Jemele Hill on her new memoir, guns in Hip Hop, and politics: ‘My activism is through journalism’

Hill's memoir, 'Uphill' is available now
Jemele Hill
Photo credit Robin L Marshall/Getty Images

Jemele Hill dropped by Audacy and V-103's The Big Tigger Morning Show with Shamea and Ms.Pat for an intense conversation discussing her new memoir, Uphill, where she tackles drug abuse, abortions and more.

LISTEN NOW: Jemele Hill discusses new memoir with V103’s ‘The Big Tigger Morning Show’

While the memoir may seem heavy on a surface level, Hill shared that “it gets lighter the deeper you get.”

Hill explained how important it was for her to tell her story in her own way, “rather than let somebody else control my narrative, I was gone tell all my business.”

And telling all of her business is exactly what she is doing.

In the memoir she dives into her career journey and her experience with ESPN, where she worked for nearly 12 years before she departed after an incident between her and former President Donald Trump via Twitter.

She shares in Uphill and with the The Big Tigger Morning Show that she has had an abortion, not because something traumatic happened but because she did not want kids at the time. Hill believes that conversations of abortion are oftentimes framed around traumatic experiences but argues that “nothing traumatic has to happen to me to have this right.”

She advocates that “it’s important as women that we take ownership of our bodies.”

Tackling the topic of substance abuse, Hill is very transparent when sharing that both of her parents suffered from drug addiction while she was growing up. She shared that this may have been the most challenging topic to write about because it forced her to ask her mother questions about the lowest points in her mother’s life. Yet, it opened her eyes to understand who her mother was before she came along.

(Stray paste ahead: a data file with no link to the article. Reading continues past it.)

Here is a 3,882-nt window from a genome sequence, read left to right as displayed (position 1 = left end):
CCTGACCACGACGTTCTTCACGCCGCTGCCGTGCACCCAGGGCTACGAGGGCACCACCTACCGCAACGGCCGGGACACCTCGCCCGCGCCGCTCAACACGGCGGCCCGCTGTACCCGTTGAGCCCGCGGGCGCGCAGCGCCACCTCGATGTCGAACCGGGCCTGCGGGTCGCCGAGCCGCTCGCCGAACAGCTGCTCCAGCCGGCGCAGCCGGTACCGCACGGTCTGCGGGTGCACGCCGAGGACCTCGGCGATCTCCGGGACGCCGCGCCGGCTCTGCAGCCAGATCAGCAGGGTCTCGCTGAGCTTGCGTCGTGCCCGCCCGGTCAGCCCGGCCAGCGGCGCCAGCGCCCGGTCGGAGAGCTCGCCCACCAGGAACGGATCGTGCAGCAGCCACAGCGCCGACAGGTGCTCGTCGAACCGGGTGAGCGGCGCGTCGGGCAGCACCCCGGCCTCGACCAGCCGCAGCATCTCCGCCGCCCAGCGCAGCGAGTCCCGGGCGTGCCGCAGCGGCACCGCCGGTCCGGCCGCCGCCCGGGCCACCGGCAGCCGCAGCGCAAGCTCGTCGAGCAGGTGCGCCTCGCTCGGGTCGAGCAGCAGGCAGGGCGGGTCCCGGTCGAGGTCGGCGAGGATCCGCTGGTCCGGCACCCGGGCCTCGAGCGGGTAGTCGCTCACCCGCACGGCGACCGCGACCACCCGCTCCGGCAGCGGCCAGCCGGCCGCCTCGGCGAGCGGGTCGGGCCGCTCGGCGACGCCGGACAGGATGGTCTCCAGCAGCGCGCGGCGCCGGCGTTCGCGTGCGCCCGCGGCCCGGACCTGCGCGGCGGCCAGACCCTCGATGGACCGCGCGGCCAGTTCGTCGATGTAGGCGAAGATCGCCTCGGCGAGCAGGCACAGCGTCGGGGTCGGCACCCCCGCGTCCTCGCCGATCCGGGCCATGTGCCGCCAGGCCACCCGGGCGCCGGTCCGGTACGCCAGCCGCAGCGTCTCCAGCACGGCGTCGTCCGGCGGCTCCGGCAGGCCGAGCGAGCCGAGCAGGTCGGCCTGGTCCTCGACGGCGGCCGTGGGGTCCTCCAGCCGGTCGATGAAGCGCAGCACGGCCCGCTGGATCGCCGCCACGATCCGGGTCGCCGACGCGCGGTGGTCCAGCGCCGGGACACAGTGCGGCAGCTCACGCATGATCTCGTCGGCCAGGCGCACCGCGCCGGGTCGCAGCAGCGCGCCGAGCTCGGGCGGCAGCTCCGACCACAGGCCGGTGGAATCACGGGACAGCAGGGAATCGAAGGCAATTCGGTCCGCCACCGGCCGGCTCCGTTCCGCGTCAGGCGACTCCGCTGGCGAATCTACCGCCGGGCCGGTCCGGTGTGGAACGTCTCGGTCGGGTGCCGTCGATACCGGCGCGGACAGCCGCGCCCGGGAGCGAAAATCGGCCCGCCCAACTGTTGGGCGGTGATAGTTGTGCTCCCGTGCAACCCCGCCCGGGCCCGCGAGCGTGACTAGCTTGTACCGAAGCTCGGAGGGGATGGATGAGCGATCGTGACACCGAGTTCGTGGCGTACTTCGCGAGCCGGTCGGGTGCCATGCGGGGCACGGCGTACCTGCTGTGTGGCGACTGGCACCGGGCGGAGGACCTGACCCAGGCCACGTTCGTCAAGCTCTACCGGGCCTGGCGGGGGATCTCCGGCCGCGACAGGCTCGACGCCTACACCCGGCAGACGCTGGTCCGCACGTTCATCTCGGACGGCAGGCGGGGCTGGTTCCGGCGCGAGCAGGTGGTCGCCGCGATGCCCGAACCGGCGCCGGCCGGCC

From the storytelling of her mother and father’s substance abuse she hopes that one of the biggest takeaways for people who read the memoir is that “while your people are still here, ask them about their lives.”

While not in her memoir, Hill did share her sentiments about the recent and consistent killings of rappers and how she believes “it's the guns.”

The city of Atlanta mourned the loss of Migos rapper, Takeoff, as his funeral service was last Friday at the State Farm Arena.

Growing up during the era of Tupac Shakur and The Notorious B.I.G, Hill thought that “would be the last time that we’d have to see anybody who was that important to Hip Hop culture be killed.”

Hill believes the issue relates back to having too many guns in this country. “The gun culture here is something different.”

Comedian, Ms. Pat asked Hill when she would run for congress or senate and she jokingly laughed it off to then say “Nah… it's crazy though because I’m always encouraging black people to run for office.”

She believes that it is important that politicians are relatable to the people that they are serving, however, “we have unfortunately too many politicians that are not relatable,” Hill said.

“There is nothing in your life right now that politics doesn’t touch,” Hill said while advocating the importance of voting and the power it holds.

Although she refused to run, she believes that her “activism is through journalism,” and it’s important to her to expose people to issues and help keep them aware of what is going on in the world." However, people may be able to look forward to Jemele Hill running for a school board position.

Her new memoir, Uphill, can be found wherever books are sold but Hill does encourage people to buy from black-owned bookstores as many of them have been struggling as a result of the pandemic. Listen to the full interview with Jemele Hill above.

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Featured Image Photo Credit: Robin L Marshall/Getty Images